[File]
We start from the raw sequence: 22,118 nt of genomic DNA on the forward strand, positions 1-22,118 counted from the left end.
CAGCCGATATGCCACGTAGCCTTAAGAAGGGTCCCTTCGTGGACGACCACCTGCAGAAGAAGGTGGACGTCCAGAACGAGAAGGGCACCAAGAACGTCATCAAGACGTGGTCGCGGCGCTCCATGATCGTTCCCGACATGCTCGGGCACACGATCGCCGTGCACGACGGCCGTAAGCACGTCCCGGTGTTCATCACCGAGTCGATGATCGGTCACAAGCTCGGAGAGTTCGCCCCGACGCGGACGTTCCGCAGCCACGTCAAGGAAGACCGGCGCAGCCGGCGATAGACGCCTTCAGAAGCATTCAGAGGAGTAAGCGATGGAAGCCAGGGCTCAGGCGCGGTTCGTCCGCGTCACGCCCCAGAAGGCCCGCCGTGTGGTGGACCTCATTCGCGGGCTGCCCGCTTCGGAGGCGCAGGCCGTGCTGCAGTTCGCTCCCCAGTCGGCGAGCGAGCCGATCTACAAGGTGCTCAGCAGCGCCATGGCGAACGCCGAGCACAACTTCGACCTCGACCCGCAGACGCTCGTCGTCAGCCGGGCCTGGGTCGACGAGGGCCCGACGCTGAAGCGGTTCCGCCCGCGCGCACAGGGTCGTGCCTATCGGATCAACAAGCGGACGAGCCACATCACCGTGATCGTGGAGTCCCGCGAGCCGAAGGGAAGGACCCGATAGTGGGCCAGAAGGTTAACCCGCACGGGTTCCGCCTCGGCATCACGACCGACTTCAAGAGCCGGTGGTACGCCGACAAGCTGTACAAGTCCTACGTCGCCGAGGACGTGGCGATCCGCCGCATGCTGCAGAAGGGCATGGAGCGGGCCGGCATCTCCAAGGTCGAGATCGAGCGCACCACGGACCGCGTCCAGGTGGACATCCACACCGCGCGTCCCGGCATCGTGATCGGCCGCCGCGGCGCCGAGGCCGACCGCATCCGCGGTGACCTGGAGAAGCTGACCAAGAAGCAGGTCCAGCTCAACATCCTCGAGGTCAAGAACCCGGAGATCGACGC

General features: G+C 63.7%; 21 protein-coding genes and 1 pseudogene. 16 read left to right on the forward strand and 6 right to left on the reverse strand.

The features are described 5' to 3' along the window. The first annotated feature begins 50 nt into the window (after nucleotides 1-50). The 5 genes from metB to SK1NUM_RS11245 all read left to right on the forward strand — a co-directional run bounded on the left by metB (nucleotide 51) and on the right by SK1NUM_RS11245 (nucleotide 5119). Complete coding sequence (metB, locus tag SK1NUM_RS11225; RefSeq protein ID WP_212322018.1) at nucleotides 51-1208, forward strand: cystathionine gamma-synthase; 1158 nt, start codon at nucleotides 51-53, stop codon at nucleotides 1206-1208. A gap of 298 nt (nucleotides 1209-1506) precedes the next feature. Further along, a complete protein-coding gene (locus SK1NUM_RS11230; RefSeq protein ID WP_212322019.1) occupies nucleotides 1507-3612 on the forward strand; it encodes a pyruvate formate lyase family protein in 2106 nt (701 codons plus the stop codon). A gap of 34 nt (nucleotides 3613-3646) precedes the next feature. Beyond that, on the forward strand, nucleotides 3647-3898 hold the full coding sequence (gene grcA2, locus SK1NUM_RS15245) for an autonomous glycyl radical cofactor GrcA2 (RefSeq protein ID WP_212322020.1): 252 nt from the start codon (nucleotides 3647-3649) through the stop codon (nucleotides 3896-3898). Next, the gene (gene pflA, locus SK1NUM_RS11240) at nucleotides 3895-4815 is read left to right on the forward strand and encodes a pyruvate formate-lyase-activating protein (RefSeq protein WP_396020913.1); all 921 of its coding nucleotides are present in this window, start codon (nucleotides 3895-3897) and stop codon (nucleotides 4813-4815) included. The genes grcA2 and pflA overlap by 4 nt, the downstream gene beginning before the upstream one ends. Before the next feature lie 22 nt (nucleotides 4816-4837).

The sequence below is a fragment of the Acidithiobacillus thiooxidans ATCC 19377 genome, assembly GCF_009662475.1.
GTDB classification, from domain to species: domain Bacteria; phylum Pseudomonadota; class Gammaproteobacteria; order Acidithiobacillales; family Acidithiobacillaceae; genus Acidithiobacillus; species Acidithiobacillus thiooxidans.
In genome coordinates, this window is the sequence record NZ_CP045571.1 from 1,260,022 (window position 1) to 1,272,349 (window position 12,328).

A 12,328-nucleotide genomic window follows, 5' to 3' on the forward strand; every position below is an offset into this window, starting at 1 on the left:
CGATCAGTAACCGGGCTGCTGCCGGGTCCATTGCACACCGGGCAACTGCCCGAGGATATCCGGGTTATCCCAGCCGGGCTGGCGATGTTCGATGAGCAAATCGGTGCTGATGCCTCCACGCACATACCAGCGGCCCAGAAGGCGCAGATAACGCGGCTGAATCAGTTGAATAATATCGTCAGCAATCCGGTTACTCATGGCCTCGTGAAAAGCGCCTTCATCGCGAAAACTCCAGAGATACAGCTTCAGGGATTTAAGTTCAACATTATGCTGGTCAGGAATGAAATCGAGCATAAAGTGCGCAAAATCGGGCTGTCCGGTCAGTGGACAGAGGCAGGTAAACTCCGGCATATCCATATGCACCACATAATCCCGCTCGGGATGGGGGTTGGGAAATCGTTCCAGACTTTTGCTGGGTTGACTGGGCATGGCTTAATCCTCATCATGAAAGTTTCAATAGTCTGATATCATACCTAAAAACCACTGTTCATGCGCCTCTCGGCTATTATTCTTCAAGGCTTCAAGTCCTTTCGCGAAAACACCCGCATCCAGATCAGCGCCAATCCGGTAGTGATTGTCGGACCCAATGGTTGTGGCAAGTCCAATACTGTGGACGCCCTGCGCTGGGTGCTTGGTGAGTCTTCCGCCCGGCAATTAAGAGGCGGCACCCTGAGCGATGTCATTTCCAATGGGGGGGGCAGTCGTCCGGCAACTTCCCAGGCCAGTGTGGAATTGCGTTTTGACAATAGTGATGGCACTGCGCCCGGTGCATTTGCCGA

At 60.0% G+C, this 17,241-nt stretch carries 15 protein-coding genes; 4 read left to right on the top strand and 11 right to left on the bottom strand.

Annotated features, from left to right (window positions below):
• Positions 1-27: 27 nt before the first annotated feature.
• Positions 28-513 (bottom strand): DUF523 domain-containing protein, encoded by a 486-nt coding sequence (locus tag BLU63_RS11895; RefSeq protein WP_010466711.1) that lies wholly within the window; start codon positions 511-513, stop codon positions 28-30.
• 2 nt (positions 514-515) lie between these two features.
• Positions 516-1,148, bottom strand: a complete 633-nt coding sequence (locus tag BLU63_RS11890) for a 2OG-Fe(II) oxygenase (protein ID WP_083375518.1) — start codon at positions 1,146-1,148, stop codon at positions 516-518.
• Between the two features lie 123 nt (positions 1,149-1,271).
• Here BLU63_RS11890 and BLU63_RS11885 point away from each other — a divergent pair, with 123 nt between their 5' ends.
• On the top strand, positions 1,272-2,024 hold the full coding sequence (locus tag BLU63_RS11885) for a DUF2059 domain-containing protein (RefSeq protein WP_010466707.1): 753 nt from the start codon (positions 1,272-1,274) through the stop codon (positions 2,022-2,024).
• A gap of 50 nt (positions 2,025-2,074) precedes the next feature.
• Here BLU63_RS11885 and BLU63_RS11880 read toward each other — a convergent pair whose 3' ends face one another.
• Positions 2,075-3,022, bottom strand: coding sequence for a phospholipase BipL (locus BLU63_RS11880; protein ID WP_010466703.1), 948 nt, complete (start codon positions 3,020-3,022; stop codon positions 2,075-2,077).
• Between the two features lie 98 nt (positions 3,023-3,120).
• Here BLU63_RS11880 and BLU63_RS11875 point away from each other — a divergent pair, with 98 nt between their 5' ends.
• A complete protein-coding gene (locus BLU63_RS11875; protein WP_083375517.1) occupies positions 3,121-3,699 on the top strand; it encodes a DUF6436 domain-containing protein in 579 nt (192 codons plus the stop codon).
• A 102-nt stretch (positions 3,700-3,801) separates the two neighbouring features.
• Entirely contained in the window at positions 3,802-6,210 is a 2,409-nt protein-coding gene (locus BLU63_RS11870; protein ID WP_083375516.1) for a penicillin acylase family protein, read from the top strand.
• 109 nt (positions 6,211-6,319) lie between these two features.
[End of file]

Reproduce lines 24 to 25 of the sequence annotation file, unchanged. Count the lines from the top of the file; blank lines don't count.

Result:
• A complete protein-coding gene (locus BLU63_RS11875; protein WP_083375517.1) occupies positions 3,121-3,699 on the top strand; it encodes a DUF6436 domain-containing protein in 579 nt (192 codons plus the stop codon).
• A 102-nt stretch (positions 3,700-3,801) separates the two neighbouring features.